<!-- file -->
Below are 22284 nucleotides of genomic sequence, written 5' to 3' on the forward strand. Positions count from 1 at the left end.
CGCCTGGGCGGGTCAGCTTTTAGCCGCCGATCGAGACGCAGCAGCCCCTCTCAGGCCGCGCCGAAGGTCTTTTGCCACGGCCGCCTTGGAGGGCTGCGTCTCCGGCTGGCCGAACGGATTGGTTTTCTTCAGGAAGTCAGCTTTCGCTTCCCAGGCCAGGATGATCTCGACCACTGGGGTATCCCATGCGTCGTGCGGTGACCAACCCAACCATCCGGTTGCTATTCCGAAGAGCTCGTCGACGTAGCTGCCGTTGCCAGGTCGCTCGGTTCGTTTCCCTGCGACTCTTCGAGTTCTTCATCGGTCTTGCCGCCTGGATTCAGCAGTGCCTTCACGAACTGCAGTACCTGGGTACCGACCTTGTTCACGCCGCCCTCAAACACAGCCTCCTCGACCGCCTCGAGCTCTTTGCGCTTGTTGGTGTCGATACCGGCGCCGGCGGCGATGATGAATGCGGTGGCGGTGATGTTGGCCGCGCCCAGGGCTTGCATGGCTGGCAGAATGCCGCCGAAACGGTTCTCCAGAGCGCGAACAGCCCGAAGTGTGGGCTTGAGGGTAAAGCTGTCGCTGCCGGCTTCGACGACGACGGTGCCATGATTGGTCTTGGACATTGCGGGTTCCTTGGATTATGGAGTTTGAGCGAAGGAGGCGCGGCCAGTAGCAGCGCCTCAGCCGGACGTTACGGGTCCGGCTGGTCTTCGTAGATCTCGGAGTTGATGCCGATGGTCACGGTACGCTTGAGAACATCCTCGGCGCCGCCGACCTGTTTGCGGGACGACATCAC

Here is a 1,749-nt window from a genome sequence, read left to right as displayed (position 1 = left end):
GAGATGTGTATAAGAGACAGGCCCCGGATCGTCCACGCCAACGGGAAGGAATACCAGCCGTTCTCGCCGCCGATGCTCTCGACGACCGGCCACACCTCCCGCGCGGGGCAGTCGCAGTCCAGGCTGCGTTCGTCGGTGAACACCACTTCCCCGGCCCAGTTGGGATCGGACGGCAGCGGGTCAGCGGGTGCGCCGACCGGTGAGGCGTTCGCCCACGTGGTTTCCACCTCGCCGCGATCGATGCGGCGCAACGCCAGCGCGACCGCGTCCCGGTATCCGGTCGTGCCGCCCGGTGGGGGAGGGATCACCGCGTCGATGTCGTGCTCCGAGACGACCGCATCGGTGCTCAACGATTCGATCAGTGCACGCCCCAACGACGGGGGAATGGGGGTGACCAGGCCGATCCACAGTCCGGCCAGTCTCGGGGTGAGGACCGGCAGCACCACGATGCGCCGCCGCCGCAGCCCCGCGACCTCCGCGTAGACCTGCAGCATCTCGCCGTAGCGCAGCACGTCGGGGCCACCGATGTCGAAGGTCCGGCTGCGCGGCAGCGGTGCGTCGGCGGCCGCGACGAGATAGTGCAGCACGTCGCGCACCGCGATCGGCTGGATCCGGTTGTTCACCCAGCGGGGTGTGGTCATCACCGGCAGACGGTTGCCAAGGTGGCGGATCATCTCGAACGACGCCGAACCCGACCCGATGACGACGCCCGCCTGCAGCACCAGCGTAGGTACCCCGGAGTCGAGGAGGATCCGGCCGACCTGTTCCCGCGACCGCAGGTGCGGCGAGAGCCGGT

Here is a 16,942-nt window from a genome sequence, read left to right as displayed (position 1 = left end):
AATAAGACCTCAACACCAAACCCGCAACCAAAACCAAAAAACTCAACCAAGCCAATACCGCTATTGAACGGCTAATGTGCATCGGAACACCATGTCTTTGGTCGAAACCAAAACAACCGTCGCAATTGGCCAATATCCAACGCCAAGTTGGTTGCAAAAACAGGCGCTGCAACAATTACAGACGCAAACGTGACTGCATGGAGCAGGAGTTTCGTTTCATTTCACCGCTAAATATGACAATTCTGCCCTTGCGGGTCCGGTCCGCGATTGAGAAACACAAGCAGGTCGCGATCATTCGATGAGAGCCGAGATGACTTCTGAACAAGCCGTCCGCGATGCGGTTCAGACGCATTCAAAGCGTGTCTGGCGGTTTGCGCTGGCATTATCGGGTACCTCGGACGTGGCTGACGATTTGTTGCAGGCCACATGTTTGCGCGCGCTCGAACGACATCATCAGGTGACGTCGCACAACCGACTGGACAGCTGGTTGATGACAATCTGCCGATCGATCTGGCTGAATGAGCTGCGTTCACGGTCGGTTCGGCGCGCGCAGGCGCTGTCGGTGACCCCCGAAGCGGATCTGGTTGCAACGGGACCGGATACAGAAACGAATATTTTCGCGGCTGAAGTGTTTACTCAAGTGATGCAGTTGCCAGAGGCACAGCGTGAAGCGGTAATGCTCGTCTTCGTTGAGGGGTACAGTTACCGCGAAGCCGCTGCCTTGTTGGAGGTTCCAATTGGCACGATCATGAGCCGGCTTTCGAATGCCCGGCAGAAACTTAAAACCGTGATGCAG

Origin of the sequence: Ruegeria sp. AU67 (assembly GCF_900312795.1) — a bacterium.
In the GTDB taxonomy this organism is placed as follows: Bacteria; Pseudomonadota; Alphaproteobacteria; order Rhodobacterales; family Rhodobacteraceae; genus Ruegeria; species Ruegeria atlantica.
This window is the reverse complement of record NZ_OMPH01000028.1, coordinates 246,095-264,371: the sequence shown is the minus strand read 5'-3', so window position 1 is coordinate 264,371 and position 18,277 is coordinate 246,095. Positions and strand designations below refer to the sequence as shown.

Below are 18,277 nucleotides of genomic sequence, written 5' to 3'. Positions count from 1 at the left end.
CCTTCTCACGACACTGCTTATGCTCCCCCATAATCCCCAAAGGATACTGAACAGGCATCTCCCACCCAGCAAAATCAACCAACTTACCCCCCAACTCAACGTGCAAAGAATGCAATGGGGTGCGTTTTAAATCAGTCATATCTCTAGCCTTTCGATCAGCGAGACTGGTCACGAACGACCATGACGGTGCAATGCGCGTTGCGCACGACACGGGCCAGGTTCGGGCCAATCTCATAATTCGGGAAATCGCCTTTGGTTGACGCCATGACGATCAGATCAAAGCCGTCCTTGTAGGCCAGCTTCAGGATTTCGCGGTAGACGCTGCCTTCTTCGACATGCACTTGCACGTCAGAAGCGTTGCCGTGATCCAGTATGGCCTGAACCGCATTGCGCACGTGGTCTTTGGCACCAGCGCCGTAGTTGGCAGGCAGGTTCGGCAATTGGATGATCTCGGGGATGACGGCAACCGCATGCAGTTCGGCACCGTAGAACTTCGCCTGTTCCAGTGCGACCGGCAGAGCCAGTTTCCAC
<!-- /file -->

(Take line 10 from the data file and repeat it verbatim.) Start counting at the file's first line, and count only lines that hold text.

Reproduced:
Below are 18,277 nucleotides of genomic sequence, written 5' to 3'. Positions count from 1 at the left end.